The film debuted as part of the Sundance Next category at the festival in Park City, Utah on Friday night, and the immediate reaction from those who saw it was, to paraphrase, "Holy shit, how did this get made?" Not because it's bad, but because it was filmed almost exclusively on the grounds of the Disneyland and Disney World theme parks. Without permission of the litigious corporate behemoth. In some of the most controlled, closely observed environments in the country.
Writer-director Randy Moore shot on Disney's soil for 25 days total. With a budget under $1 million, Moore employed a small cast and crew, a Canon camera, and many a cell phone trick in order to make his mystifying, upsetting, black and white surrealist tale. The Los Angeles Times has an informative breakdown of Moore and just how he accomplished this strange feat, while Drew McWeeny at HitFix has a review that covers the end result quite nicely.
Escape from Tomorrow follows a seemingly normal guy on the last day of a family trip to Disney World in Orlando, Florida. After discovering that he's lost his job, the husband and father escorts his two angelic daughters around the park as he loses – or maybe strengthens? – his grip on reality and encounters increasingly strange, phantasmorgic happenings and impulses.
Among those impulses is a seriously scumbaggy urge to follow around two flirtatious young French girls. This clip, here thanks to Deadline, shows Jim, played by television regular Roy Abramsohn, encountering the two teenagers at his hotel pool.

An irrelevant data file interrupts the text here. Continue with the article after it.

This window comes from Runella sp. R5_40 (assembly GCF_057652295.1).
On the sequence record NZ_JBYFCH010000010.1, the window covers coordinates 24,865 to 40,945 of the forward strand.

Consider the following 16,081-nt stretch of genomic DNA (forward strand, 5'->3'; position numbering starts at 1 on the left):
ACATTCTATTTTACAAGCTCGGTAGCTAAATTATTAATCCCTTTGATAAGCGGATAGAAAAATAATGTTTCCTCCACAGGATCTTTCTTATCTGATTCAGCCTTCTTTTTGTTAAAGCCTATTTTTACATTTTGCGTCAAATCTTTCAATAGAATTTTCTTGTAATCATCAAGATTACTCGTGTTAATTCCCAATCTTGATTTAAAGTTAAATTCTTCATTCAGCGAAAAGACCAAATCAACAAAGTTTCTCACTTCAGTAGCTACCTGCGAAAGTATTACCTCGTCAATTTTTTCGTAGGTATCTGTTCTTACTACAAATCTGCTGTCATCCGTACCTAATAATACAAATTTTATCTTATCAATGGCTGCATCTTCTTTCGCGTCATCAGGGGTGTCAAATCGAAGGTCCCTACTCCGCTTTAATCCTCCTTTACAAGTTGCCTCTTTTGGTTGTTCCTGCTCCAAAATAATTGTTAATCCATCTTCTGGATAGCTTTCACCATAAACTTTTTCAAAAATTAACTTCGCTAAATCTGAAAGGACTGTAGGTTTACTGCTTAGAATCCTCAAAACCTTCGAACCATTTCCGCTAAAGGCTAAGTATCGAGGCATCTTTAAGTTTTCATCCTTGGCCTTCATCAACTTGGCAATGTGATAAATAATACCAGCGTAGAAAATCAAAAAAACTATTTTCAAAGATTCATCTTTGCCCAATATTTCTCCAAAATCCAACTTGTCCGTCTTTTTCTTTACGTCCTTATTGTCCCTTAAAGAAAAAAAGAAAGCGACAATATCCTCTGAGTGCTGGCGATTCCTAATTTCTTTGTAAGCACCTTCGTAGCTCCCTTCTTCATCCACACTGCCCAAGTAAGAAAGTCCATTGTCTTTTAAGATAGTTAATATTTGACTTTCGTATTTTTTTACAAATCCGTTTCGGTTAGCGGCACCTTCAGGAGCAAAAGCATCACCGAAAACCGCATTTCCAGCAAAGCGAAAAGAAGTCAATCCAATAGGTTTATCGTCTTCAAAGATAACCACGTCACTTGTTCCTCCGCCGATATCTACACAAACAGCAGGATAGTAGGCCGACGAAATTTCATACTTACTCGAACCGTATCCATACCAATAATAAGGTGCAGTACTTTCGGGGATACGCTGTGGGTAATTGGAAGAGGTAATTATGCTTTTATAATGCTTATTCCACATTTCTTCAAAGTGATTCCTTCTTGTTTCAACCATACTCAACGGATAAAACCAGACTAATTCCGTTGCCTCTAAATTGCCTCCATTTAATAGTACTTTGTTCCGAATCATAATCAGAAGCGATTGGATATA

While there's no copyright infringement on display in the clip, the movie is apparently stuffed full of recognizable Disney characters and locations, including but not limited to, "Buzz Lightyear Space Ranger Spin and Space Mountain, Tiki Room and teacups, princesses and a Main Street parade."
That naturally leads to problems in getting this film to general audiences, since Disney's lawyers will doubtless have something to say about its valuable imagery showing up in a strange, disturbing movie filmed on location without permission. Moore was so aware of the danger of Disney squashing the whole endeavor through legal action that he edited Escape from Tomorrow on the sly in South Korea so that word wouldn't get back to the corporation.
So who knows whether or not we'll actually get to see Escape from Tomorrow, but I damn sure want to lay eyes on this movie. Stay tuned for more on the fate of Randy Moore's feature debut.